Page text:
- CNBC's Jim Cramer said he doesn't feel comfortable buying into Monday's stock market bounce because omicron selling may not be done yet.
- "I'm coming back as being sanguine. Not today," he said. "We have to guard ourselves against silly sellers" returning to the market.
- Cramer said he's betting on science, including future reformulated Covid vaccines and promising new oral treatments, to mitigate the effects of omicron.
CNBC's Jim Cramer said he doesn't feel comfortable buying into Monday's early stock market bounce, following Friday's omicron-driven plunge, because the selling could resume in the event of future negative news about the highly mutated Covid variant.
The Dow Jones Industrial Average — which had been up nearly 400 points, or more than 1%, shortly after Wall Street's open — gave up some of those gains. However, the S&P 500 and the Nasdaq were hanging on to most of their early session gains, advancing roughly 1% and nearly 1.5%, respectively. All three stock benchmarks sank more than 2% on Friday and finished lower last week.
Cramer said on "Squawk on the Street," before Monday's open, that he's betting on science, including future reformulated Covid vaccines and promising new oral treatments, to mitigate the effects of omicron.
"I'm coming back as being sanguine. Not today. Because you get the market up and the same people buying today, if they see someone who landed" in the U.S. and has the omicron variant, "They'll say, 'I got to sell,'" the "Mad Money" host said. "We have to guard ourselves against silly sellers."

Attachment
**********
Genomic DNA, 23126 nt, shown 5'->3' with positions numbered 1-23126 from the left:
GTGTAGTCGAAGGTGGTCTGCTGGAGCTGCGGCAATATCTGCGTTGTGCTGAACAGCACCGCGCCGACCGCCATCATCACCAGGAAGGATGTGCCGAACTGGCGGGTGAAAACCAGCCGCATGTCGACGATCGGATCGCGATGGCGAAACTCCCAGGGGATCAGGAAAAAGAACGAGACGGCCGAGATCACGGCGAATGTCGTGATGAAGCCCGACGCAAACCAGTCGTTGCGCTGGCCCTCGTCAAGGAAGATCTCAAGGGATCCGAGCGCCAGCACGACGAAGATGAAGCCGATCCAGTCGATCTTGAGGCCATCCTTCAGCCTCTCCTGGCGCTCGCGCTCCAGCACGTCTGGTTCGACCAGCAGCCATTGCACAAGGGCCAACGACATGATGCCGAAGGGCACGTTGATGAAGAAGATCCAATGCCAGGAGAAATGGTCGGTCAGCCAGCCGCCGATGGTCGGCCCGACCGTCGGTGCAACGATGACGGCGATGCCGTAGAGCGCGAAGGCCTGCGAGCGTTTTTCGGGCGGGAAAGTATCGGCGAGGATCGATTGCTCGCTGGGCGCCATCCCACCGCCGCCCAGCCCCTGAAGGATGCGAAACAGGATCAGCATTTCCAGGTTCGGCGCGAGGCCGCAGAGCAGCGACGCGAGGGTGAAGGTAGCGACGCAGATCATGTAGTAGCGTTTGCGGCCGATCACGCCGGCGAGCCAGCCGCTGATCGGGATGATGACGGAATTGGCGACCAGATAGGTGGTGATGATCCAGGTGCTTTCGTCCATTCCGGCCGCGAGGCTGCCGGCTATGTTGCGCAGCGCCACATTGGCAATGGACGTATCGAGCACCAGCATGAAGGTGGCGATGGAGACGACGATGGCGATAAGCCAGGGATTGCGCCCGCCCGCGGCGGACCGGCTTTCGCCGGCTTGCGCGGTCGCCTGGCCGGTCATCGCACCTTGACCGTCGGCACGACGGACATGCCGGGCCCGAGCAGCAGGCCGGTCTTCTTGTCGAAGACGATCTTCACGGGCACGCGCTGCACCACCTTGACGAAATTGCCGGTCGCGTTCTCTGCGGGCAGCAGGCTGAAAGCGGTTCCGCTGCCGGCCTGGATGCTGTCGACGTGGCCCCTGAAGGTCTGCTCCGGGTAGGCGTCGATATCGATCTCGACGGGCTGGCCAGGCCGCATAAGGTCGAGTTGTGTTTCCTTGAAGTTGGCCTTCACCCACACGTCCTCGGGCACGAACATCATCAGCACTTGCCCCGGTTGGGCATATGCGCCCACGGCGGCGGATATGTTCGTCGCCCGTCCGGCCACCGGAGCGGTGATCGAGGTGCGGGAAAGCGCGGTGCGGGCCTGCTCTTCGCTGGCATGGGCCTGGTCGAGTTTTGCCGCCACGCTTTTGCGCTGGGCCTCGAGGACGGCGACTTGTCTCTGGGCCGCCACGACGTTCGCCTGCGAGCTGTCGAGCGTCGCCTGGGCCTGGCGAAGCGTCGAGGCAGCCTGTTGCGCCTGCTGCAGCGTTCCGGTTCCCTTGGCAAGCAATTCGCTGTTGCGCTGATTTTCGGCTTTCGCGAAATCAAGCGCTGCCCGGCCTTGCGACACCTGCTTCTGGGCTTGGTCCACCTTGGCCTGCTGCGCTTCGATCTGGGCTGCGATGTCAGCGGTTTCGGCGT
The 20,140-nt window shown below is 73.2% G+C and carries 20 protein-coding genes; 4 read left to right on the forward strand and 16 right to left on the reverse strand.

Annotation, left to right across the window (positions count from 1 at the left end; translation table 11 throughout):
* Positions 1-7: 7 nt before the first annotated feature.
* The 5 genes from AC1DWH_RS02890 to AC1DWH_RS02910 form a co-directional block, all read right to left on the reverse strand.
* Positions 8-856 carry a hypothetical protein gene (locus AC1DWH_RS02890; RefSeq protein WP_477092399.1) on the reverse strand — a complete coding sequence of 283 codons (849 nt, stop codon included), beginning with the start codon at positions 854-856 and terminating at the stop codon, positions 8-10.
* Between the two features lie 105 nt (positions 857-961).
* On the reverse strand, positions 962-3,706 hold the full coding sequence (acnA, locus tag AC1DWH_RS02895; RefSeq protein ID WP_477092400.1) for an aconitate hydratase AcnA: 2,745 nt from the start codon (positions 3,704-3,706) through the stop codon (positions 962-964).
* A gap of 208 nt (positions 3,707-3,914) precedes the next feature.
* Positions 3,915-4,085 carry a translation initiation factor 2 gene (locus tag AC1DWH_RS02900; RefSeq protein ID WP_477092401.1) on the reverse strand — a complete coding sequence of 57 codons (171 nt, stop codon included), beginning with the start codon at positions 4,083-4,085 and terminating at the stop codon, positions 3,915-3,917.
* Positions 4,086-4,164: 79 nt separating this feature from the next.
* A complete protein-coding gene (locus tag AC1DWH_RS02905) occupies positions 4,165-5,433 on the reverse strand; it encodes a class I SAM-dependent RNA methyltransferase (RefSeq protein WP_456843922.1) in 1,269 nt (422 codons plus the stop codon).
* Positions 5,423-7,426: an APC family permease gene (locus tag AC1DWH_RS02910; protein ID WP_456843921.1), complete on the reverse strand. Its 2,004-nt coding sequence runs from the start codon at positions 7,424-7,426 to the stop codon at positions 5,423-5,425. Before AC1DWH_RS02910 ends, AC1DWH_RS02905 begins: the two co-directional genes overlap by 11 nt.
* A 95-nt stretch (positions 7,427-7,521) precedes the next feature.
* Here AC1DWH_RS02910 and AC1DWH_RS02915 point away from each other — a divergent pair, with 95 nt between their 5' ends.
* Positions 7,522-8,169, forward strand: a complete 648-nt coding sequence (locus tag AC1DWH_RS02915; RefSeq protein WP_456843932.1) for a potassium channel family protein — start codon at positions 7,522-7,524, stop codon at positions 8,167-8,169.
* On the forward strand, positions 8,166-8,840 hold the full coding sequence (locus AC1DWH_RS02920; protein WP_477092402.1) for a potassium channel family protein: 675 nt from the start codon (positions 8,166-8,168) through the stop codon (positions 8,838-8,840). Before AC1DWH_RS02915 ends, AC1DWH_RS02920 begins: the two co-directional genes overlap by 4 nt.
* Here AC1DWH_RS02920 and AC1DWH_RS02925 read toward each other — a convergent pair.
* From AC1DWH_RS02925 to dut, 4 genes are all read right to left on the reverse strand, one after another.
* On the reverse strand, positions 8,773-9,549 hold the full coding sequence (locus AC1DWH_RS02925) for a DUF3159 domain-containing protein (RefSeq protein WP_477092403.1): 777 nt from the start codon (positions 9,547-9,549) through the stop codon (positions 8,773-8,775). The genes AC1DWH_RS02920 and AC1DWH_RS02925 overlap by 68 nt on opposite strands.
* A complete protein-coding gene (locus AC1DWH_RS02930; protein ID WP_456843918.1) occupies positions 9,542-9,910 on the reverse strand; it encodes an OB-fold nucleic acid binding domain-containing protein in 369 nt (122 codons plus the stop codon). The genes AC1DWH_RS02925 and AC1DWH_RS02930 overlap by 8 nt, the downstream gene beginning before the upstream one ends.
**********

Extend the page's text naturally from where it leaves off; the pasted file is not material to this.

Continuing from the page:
No omicron cases have been found in the U.S. yet. But infections have been found in South Africa, where the variant was originally identified, as well as the U.K., Israel, Belgium, the Netherlands, Germany, Italy, Australia and Hong Kong.
Moderna CEO Stephane Bancel told CNBC he believes omicron is present in most nations. "I believe most countries that have direct flights from South Africa in the last seven to 10 days already have cases in their country that they may not be aware of."
Bourla said he expects Pfizer's Covid treatment pill to be effective against the omicron variant. He added the company now expects to manufacture 80 million courses of the pill, an increase from its original manufacturing goal of 50 million courses.
Merck is also working on a Covid pill.
"You listen to Bourla and Bancel ... and you come back and say, 'Look, these guys are the people you have to bank on.' They know the science," Cramer said. "What that may mean is that these people solve it" and then if investors sold, "you have to buy back much higher."